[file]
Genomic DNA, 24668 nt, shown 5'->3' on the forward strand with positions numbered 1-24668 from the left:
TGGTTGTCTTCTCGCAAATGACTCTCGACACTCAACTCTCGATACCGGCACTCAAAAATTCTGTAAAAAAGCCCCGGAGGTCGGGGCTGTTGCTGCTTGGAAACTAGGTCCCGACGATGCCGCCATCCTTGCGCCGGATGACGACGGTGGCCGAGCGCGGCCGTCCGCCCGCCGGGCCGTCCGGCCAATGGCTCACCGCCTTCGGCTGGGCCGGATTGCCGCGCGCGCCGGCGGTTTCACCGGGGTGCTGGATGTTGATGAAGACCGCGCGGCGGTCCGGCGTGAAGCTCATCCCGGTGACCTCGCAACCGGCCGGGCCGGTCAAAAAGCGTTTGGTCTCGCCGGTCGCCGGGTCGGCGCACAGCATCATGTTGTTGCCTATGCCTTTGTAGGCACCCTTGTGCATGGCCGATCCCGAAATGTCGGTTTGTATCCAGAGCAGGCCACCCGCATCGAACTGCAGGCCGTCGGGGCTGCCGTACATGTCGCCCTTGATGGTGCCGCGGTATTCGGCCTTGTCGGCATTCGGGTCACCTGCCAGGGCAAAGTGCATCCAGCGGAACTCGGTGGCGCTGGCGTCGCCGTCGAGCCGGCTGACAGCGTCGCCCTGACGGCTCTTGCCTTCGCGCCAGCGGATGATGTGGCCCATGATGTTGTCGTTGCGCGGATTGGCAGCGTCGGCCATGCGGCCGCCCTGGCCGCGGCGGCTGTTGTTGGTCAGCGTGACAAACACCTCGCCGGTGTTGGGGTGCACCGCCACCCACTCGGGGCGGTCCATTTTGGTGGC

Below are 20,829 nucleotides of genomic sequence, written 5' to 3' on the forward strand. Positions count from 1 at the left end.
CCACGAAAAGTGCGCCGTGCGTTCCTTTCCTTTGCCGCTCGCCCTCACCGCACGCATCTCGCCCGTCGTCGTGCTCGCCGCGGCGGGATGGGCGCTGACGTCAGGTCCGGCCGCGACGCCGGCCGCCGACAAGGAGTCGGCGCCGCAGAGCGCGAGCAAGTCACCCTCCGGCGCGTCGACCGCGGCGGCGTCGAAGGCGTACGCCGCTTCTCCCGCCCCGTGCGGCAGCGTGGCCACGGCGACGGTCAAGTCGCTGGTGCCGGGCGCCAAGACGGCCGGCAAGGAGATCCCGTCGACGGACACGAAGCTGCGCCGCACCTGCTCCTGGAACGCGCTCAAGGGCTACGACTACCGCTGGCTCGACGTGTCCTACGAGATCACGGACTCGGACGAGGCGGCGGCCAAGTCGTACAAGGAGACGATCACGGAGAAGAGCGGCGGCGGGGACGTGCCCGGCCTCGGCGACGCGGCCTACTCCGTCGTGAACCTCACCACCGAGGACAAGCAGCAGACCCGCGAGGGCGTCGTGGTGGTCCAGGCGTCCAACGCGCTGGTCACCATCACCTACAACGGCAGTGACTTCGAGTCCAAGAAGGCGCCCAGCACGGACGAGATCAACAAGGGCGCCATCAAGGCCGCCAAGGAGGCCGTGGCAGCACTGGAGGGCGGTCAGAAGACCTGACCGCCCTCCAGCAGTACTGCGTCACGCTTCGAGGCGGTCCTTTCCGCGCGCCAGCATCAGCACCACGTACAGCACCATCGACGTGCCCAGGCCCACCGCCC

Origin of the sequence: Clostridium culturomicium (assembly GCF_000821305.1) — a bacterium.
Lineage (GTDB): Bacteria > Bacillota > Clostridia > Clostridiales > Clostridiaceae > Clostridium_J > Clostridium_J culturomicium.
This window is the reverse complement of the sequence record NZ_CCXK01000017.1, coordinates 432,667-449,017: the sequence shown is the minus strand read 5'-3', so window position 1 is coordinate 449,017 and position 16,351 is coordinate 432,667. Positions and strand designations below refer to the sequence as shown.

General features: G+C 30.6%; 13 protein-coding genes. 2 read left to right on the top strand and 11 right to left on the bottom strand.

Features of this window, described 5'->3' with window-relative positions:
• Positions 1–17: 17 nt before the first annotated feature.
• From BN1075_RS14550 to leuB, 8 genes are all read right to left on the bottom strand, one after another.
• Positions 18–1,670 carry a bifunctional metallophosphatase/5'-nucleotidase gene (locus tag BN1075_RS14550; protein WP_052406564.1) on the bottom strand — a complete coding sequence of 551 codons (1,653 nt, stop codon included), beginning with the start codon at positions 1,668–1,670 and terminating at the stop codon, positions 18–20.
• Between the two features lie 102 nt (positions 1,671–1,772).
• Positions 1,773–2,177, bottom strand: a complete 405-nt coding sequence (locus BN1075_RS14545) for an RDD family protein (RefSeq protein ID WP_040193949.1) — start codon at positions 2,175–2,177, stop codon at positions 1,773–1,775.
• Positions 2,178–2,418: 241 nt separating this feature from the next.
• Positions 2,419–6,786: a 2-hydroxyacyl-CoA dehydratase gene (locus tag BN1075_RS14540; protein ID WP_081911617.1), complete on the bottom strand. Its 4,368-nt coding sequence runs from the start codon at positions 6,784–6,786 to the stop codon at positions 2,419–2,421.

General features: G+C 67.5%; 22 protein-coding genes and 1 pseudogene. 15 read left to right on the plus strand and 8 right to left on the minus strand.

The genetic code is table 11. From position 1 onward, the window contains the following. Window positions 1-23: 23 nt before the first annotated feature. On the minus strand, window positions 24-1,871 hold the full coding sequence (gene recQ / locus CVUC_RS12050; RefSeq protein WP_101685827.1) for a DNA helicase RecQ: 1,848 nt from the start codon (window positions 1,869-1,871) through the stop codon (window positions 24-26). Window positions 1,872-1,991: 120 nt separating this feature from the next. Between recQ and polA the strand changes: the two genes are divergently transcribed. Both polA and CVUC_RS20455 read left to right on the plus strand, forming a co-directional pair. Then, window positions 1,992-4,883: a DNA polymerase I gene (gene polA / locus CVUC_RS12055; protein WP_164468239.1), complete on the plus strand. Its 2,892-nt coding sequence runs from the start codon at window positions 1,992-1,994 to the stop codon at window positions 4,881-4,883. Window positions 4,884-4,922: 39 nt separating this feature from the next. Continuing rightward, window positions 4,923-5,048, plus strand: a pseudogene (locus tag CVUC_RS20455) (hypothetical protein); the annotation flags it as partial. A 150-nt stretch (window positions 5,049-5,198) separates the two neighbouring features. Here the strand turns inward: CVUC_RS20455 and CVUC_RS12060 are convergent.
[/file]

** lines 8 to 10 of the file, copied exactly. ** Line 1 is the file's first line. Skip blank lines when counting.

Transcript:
General features: G+C 30.6%; 13 protein-coding genes. 2 read left to right on the top strand and 11 right to left on the bottom strand.

Features of this window, described 5'->3' with window-relative positions:
• Positions 1–17: 17 nt before the first annotated feature.